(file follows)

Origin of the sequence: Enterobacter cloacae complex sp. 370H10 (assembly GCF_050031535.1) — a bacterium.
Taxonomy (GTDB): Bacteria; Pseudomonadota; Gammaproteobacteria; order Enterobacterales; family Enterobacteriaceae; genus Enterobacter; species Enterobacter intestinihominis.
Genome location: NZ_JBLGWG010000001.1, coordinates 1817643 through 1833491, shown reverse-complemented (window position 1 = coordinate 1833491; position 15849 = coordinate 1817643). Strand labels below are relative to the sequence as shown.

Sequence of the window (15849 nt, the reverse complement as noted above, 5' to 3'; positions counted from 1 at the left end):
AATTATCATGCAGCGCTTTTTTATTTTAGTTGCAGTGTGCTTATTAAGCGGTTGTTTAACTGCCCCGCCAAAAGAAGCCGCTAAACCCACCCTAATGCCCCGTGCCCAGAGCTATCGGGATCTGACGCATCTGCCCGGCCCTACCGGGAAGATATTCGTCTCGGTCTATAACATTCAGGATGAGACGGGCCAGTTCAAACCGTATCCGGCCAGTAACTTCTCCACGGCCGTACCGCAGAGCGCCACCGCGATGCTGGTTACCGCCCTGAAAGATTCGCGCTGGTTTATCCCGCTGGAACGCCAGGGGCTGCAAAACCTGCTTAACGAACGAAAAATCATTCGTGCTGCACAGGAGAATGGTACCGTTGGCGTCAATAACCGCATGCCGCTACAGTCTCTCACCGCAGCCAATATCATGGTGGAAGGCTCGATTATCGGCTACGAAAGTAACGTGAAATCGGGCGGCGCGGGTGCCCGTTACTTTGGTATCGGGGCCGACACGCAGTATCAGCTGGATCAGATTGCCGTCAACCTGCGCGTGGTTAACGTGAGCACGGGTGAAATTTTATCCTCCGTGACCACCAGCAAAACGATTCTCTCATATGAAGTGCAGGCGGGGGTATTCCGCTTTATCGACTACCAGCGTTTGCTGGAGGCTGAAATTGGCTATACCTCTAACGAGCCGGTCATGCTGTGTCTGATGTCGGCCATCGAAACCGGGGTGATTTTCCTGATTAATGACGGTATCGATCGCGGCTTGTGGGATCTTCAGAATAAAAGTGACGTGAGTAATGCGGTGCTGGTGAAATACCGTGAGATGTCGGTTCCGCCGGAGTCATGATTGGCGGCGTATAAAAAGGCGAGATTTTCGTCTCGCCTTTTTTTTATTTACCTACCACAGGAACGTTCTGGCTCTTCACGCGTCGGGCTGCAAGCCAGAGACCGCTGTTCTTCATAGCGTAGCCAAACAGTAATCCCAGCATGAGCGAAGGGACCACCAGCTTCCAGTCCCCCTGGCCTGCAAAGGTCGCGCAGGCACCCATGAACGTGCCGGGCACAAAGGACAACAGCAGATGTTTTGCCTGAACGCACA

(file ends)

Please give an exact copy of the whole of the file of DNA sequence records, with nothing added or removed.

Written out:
Origin of the sequence: Enterobacter cloacae complex sp. 370H10 (assembly GCF_050031535.1) — a bacterium.
Taxonomy (GTDB): Bacteria; Pseudomonadota; Gammaproteobacteria; order Enterobacterales; family Enterobacteriaceae; genus Enterobacter; species Enterobacter intestinihominis.
Genome location: NZ_JBLGWG010000001.1, coordinates 1817643 through 1833491, shown reverse-complemented (window position 1 = coordinate 1833491; position 15849 = coordinate 1817643). Strand labels below are relative to the sequence as shown.

Sequence of the window (15849 nt, the reverse complement as noted above, 5' to 3'; positions counted from 1 at the left end):
AATTATCATGCAGCGCTTTTTTATTTTAGTTGCAGTGTGCTTATTAAGCGGTTGTTTAACTGCCCCGCCAAAAGAAGCCGCTAAACCCACCCTAATGCCCCGTGCCCAGAGCTATCGGGATCTGACGCATCTGCCCGGCCCTACCGGGAAGATATTCGTCTCGGTCTATAACATTCAGGATGAGACGGGCCAGTTCAAACCGTATCCGGCCAGTAACTTCTCCACGGCCGTACCGCAGAGCGCCACCGCGATGCTGGTTACCGCCCTGAAAGATTCGCGCTGGTTTATCCCGCTGGAACGCCAGGGGCTGCAAAACCTGCTTAACGAACGAAAAATCATTCGTGCTGCACAGGAGAATGGTACCGTTGGCGTCAATAACCGCATGCCGCTACAGTCTCTCACCGCAGCCAATATCATGGTGGAAGGCTCGATTATCGGCTACGAAAGTAACGTGAAATCGGGCGGCGCGGGTGCCCGTTACTTTGGTATCGGGGCCGACACGCAGTATCAGCTGGATCAGATTGCCGTCAACCTGCGCGTGGTTAACGTGAGCACGGGTGAAATTTTATCCTCCGTGACCACCAGCAAAACGATTCTCTCATATGAAGTGCAGGCGGGGGTATTCCGCTTTATCGACTACCAGCGTTTGCTGGAGGCTGAAATTGGCTATACCTCTAACGAGCCGGTCATGCTGTGTCTGATGTCGGCCATCGAAACCGGGGTGATTTTCCTGATTAATGACGGTATCGATCGCGGCTTGTGGGATCTTCAGAATAAAAGTGACGTGAGTAATGCGGTGCTGGTGAAATACCGTGAGATGTCGGTTCCGCCGGAGTCATGATTGGCGGCGTATAAAAAGGCGAGATTTTCGTCTCGCCTTTTTTTTATTTACCTACCACAGGAACGTTCTGGCTCTTCACGCGTCGGGCTGCAAGCCAGAGACCGCTGTTCTTCATAGCGTAGCCAAACAGTAATCCCAGCATGAGCGAAGGGACCACCAGCTTCCAGTCCCCCTGGCCTGCAAAGGTCGCGCAGGCACCCATGAACGTGCCGGGCACAAAGGACAACAGCAGATGTTTTGCCTGAACGCACA